CHANG: So my father was born on what is now the border of North Korea and China. My mother was born a little bit closer to what is now the 38th parallel in a town called Kaesong. And, you know, they had to - they, like most people, fled to the South. And they lost everything. And, you know, Korea - it's remarkable how people think about Korea today. But that progress and the success they've had, I think, makes people forget just how poverty-stricken Korea was. They lost everything. And I forget even myself that my parents were refugees, you know, for a long time. They lost everything. And they - my dad immigrated to New York in 1963 to work as a dishwasher because life was so hard. The better opportunity was going to be in America. And that's how it all happened. And he came back. And he married my mother. And I think my mom came back to America in '68 or '67.
GROSS: So do you think often about the distance between the lives that they had, because they lived through the Korean War, right?
CHANG: Yes, they did.
GROSS: Yeah. So do you think often about the distance between the lives they had in North Korea and then South Korea, when they lost everything and lived through war, and what it was like raising you in the suburbs?
CHANG: You know, now that I'm a father, I think about it in a completely different way than I was growing up. And when I was a kid, I was just so angry at why they couldn't raise us like normal, you know, white America. And it wasn't even then. I remember my dad's mother staying with us for a short period of time and how mean she was and how frugal she lived and how - I just was, like, not just embarrassed by the food, I was embarrassed by how they were raised. And I didn't want to be like that. And I'm remorseful of not trying to understand that as a - at a younger age and what they lived and the experiences they had and just the cultural difference they had to overcome.
Like, my parents wound up in northern Virginia, you know, in the early '70s. I don't even imagine what that was like - or even for my dad who lived in New York. My dad hated New York City. He would visit me occasionally. But he hated it because of the trauma he had living there, you know, as a, you know, kid in his early 20s that didn't speak English in the '60s, early '60s. I can't imagine how hard that must have been. So the older I've gotten, the more I'm moved by all they had to sacrifice and went through to give the family everything they needed.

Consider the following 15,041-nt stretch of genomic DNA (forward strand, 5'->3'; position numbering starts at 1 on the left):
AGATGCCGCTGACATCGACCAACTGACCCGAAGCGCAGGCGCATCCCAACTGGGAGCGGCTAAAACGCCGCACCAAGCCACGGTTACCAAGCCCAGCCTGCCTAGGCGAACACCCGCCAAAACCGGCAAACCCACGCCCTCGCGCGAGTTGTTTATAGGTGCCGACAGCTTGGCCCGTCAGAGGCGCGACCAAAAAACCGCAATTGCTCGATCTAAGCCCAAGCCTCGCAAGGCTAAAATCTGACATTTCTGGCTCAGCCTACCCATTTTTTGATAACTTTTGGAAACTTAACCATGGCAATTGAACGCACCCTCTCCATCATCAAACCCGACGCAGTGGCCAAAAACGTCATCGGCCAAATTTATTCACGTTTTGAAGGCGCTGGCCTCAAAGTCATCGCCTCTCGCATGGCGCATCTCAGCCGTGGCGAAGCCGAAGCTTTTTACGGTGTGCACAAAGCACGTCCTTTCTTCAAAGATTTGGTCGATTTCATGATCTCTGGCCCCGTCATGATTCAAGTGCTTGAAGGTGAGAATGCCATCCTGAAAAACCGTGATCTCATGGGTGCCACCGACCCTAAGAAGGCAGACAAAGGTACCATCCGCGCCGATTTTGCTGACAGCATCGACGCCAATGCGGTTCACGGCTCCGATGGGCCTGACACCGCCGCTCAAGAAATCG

GROSS: But to put some perspective on your anger, you tell a story in your memoir about how when you were a kid, you were playing in a go-kart. And I guess it overturned. Your leg was really injured. And for five days, you were saying, it hurt, it hurt. You were crying. And your father said, just walk. And you put cream or ointment on it. And five days later, when your parents finally took you to the hospital, you had a badly broken femur, which is why you were in so much pain.
And, you know, you were so angry at the way your pain was not taken seriously and that nothing was being done when your leg was in serious jeopardy. So I guess that's just, like, one example of why you grew up with so much anger toward your father. It's hard for kids to understand the kind of perspective that you were just talking about. But it's just like that anger really stuck with you, though, for forever (laughter), for a really long time.
CHANG: Yeah. Unfortunately, it did. And, I mean, I'm trying not to be me, all right? That's my mantra. Don't be me. And so much of it was an excuse to be angry in the past. And I'm trying to have a better understanding, not as an excuse for anything, but I've really thought about - that's one story, right? I broke my leg. My dad would not let me go to the hospital, (laughter) you know, for a few days. And with my - I mean, I see a psychiatrist. And that's a lot to unpack because now that I'm a father, I can't imagine letting my son not see a doctor if he broke his leg or got sick.
So it caused me to evaluate, like, that my love - like, his love for me was conditional - right? - that I did something wrong. But when I think about it more, as terrible as that sounds at 2020 - and it is terrible - my father was just trying to teach me how to be tough and how to survive. And when I think about it in relation to his mother - right? - who stayed with us, she - this is a funny story. She would wash dishes. My brother and I would, like, go like, check how crazy grandma is. She's washing dishes by spewing - spitting water out on it, like washing a plate like this because she had no running water before. It was about conserving water. And that was the easiest way for her to wash dishes.
And every time she'd make rice, every kernel would be dried on the deck. And we'd be like, what are we doing? And she'd make us eat it later. But she was just trying to teach us how to survive. And when you're a little kid, you can't understand that. And if that's how she is, imagine how she raised my father. And, you know, it takes a lot of, I think, empathy that I've tried to have a bigger reserve of to appreciate and to understand all the things I never understood about my father. And I'm still going through it. So in some ways, I'm more angry than ever at my dad. In some ways, I've forgiven him. And it's going to be a process.
GROSS: I should mention, he died in June. And I'm sorry. And I hope you got to, like, work some of those things out with him.
CHANG: We did. We did.
CHANG: And he lived a full life.
GROSS: My guest is David Chang, chef, restaurateur and host of the Netflix series "Ugly Delicious." His new memoir is called "Eat A Peach." We'll talk more in the second half of the show. And we'll listen back to my 1989 interview with travel writer and memoirist Jan Morris. Her 1974 memoir "Conundrum" was about transitioning to female. I'm Terry Gross. And this is FRESH AIR.